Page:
The scene must have been horrific. At least 33 people (the number keeps changing) “were killed in a ‘violent terrorist attack’ at a train station in the southwestern Chinese city of Kunming by a group of unidentified people brandishing knives, five of whom were shot dead, state media said on Sunday. Another 162 people were injured, the official Xinhua news agency added. It said the attack had taken place late on Saturday evening.”
There are implications in this murderous tragedy for the gun control debate. Like guns, the knives that were used by the Muslim terrorists aren’t guilty of anything. The knives did not do the killing. The attacks were premeditated. That means they were planned by people intent to do harm to other people.
The following comment sums out the issue well:
“No matter who, for whatever reason, or of what race, chose somewhere so crowded as a train station, and made innocent people their target — they are evil and they should go to hell.”
My sentiments exactly.
An incident like this demonstrates that people are the problem, not weapons, whether they are firearms, knives, explosives, narcotics and other drugs, strangulation, blunt objects, fatal blows by hands, feet, fists, and head, and even drowning.
In fact, blunt objects, body weapons, and knives “result in MUCH larger crime numbers than firearms.”
“Nearly 75% of the cases involving firearms are actually gang related and another fraction of it are justifiable cases in self-defense. . . [M]any lives are actually saved by those have [firearms] and use them for protection; hundreds of thousands of women use guns in the US to protect themselves against rapists and criminals. It is historically and socially proven that the more right to arms are taken away from the regular citizenry the more crime brews thereafter and more innocent lives are lost. Not only that, total freedom means freedom to protect one’s self without complete reliance on government, which in a majority of cases does not respond in time and is itself a threat when corrupted; the founding fathers understood this common sense.”
The 2011 London riots showed that lawless people will use any means at their disposal to force their wills on others. Three men were killed by an automobile, people were openly beaten in the streets, and business establishments were looted while others were burned. Store owners had no way of protecting their property. The people doing the looting knew that they would meet little resistance.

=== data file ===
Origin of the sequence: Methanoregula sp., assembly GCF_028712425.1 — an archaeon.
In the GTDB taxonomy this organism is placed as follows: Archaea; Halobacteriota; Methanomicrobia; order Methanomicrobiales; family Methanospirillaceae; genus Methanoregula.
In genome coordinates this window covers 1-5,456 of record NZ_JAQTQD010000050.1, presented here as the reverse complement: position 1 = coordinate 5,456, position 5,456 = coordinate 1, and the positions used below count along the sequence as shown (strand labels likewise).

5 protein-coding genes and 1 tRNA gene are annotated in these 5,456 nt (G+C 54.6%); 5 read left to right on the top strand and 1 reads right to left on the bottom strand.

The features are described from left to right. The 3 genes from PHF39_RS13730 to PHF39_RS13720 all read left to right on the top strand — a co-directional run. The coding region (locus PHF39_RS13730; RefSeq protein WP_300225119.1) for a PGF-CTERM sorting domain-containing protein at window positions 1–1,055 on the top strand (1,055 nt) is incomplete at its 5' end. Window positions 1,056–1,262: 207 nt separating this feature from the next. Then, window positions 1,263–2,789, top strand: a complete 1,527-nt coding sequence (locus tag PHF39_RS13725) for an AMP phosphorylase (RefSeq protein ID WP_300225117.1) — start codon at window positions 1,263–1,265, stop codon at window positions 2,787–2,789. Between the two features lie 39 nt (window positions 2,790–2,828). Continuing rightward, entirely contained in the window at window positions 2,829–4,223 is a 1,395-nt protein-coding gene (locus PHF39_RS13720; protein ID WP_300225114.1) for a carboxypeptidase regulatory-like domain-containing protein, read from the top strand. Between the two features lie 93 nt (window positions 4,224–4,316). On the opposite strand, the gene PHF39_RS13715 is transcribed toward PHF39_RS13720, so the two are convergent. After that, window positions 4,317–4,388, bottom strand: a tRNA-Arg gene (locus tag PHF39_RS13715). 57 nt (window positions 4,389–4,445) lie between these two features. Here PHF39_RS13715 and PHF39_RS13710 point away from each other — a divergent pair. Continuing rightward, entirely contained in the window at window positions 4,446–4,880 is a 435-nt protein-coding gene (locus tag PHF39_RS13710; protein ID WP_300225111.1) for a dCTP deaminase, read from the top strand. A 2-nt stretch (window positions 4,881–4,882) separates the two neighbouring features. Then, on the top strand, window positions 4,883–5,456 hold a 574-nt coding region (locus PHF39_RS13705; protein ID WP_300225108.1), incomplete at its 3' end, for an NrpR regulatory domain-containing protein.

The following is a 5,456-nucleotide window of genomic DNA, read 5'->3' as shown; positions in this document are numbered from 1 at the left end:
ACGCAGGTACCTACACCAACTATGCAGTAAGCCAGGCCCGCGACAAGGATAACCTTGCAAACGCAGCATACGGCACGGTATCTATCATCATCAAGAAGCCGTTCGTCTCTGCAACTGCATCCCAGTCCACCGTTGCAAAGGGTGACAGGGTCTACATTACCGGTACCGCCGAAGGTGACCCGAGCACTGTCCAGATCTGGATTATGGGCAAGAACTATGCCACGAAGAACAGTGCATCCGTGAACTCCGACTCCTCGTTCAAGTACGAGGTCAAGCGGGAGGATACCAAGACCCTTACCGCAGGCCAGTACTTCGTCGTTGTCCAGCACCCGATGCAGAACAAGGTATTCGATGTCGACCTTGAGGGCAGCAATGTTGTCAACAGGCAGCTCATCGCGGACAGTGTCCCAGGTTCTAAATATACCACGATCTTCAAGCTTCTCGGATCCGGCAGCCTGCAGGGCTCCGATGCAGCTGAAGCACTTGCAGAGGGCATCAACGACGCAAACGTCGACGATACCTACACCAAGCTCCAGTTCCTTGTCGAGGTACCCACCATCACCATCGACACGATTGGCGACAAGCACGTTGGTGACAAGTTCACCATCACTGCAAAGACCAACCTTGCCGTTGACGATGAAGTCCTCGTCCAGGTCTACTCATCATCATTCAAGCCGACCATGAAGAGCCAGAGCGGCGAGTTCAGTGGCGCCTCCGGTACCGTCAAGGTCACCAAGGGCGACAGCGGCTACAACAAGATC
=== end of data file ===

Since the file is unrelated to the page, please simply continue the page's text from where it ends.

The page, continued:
“In reality, the English approach has not reduced violent crime. Instead it has left law-abiding citizens at the mercy of criminals who are confident that their victims have neither the means nor the legal right to resist them. Imitating this model would be a public safety disaster for the United States.”
So what does the law abiding British citizen do? He shops on Amazon.com for baseball bats! He can’t buy guns, so he gets the next best thing, a metal version of the Louisville Slugger. In a 24-hour period, sales for baseball bats on Amazon UK rose by more than 6000 percent.
Defenseless citizens were also buying police-style telescoping truncheons. (The spring-loaded ones are illegal to sell.)
The Guardian reported that Amazon had “removed several police-style telescopic truncheons from sale on its site as soaring sales of truncheons, baseball bats and other items that could be used as weapons sparked fears of vigilantism in the wake of widespread rioting.”
This move made law-abiding citizens even more defenseless. They couldn’t even order a baseball bat on line to protect themselves from roaming thugs.
None of this stopped British-born Muslim terrorists Michael Adebolajo and Michael Adebowale from running “down Fusilier Rigby in a car before hacking him to death” with a meat clever “in the street in front of horrified onlookers near Woolwich Barracks in south-east London in May last year.”
Evil people will use whatever they can find to maim and murder if that is their intent.Don't forget to Like Godfather Politics on Facebook and Twitter, and visit our friends at RepublicanLegion.com.